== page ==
Chandrayaan-2 detects presence of water molecules on the moon
Chandrayaan-2 — ISRO's second lunar mission — has detected the presence of water molecules on the moon, data obtained from the mission has revealed.
In a paper co-authored by A S Kirankumar, the former Indian Space Research Organisation (ISRO) Chairman, said imaging infrared spectrometer (IIRS) is one of the payloads on-board Chandrayaan-2, which is placed in a 100 km polar orbit to acquire global scientific data.
"The initial data analysis from IIRS, clearly demonstrates the presence of widespread lunar hydration and unambiguous detection of OH and H2O signatures on the Moon between 29 N and 62 N lat., after incorporating physics-based thermal correction to reflectance data," the paper, which was published in Current Science journal, said.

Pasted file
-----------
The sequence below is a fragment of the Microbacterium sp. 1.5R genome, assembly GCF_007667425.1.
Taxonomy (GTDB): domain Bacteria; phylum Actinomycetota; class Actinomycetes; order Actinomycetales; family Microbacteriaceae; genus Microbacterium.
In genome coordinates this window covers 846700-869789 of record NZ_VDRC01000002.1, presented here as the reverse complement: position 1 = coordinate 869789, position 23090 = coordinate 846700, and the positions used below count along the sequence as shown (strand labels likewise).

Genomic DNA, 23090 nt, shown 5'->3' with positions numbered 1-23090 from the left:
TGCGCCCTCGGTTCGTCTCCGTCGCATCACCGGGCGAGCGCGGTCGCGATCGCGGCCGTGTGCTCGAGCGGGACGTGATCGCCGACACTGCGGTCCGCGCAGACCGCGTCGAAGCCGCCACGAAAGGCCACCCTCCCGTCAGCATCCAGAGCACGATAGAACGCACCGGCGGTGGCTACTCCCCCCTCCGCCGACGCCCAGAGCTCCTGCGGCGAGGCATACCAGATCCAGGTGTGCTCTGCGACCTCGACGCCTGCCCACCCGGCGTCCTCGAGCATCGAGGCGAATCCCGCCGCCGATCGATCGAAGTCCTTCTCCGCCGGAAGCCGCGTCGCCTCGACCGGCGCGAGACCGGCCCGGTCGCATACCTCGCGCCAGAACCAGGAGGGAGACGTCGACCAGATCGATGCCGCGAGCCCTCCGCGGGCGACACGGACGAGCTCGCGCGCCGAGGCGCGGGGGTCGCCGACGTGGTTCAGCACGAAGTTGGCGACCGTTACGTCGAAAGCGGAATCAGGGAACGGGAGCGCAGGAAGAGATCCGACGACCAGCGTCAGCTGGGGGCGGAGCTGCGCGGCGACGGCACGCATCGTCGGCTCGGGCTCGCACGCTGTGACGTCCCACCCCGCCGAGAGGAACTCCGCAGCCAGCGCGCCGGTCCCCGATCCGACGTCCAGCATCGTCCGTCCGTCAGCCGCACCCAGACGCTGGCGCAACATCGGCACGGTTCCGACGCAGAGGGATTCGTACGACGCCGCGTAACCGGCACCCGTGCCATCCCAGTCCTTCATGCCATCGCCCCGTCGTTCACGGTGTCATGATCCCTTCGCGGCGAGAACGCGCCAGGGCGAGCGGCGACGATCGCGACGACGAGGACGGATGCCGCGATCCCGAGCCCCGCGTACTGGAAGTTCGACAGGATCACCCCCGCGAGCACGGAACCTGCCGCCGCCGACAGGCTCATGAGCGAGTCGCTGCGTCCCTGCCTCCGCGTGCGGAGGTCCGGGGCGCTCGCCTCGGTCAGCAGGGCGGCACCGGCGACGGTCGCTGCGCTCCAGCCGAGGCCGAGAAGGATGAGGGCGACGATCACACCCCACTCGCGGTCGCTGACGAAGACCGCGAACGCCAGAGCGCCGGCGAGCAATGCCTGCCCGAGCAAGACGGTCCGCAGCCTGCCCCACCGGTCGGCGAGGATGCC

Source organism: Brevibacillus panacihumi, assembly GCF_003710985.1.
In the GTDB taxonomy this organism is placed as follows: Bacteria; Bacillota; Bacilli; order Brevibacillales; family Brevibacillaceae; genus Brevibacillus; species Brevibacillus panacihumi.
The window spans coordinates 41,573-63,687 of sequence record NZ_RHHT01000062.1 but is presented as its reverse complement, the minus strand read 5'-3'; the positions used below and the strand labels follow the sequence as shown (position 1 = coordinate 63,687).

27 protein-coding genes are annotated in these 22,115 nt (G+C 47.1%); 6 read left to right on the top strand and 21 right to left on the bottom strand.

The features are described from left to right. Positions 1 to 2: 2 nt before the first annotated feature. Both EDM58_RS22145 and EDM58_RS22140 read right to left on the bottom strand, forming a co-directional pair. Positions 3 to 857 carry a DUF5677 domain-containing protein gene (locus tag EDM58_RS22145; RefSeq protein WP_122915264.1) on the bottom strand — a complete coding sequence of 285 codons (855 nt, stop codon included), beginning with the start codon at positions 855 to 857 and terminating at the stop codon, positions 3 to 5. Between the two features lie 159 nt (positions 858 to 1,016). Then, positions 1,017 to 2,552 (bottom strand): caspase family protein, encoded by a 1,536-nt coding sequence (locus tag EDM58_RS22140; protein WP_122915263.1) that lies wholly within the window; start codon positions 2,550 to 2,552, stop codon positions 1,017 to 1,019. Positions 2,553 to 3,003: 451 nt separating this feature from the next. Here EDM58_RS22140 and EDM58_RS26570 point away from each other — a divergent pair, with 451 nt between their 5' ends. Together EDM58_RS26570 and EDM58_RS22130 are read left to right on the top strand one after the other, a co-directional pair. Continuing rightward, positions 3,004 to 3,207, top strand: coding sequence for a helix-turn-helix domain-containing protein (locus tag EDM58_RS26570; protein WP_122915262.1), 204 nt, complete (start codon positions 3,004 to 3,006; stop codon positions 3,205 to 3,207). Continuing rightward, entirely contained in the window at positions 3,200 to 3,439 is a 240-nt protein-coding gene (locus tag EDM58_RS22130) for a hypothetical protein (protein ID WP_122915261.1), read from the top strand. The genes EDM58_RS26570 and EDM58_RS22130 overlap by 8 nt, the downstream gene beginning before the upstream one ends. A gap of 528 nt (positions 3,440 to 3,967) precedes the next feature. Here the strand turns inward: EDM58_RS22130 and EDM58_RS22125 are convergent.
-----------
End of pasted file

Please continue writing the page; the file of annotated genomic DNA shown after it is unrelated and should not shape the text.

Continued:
Plagioclase-rich rocks have been found to have higher OH (hydroxyl) or possibly H2O (water) molecules when compared to the mare regions, which were found to have more dominance of OH at higher surface temperature, the paper noted.
The development also assumes significance considering that Chandrayaan-2 did not yield desired results.
Planned to land on the South Pole of the moon, Chandrayaan-2 was launched on July 22. However, lander Vikram hard-landed on September 7, crashing India's dream to become the first nation to successfully land on the lunar surface in its maiden attempt.
The orbiter of the mission is working fine and has been sending data to Chandrayaan-1 — India's first lunar mission — and showed evidence that there was water on the moon, the paper said.
Earlier this year, in March, Union Minister Jitendra Singh had said that the life of the orbiter of Chandrayaan-2 was initially envisaged for a year, but ISRO expects it to last for seven years.
Meanwhile, India is gearing up to launch the Chandrayaan-3 mission. While the mission was scheduled to be launched in late 2020, ISRO has revealed that the mission is delayed further till 2022 due to COVID-19 induced delays.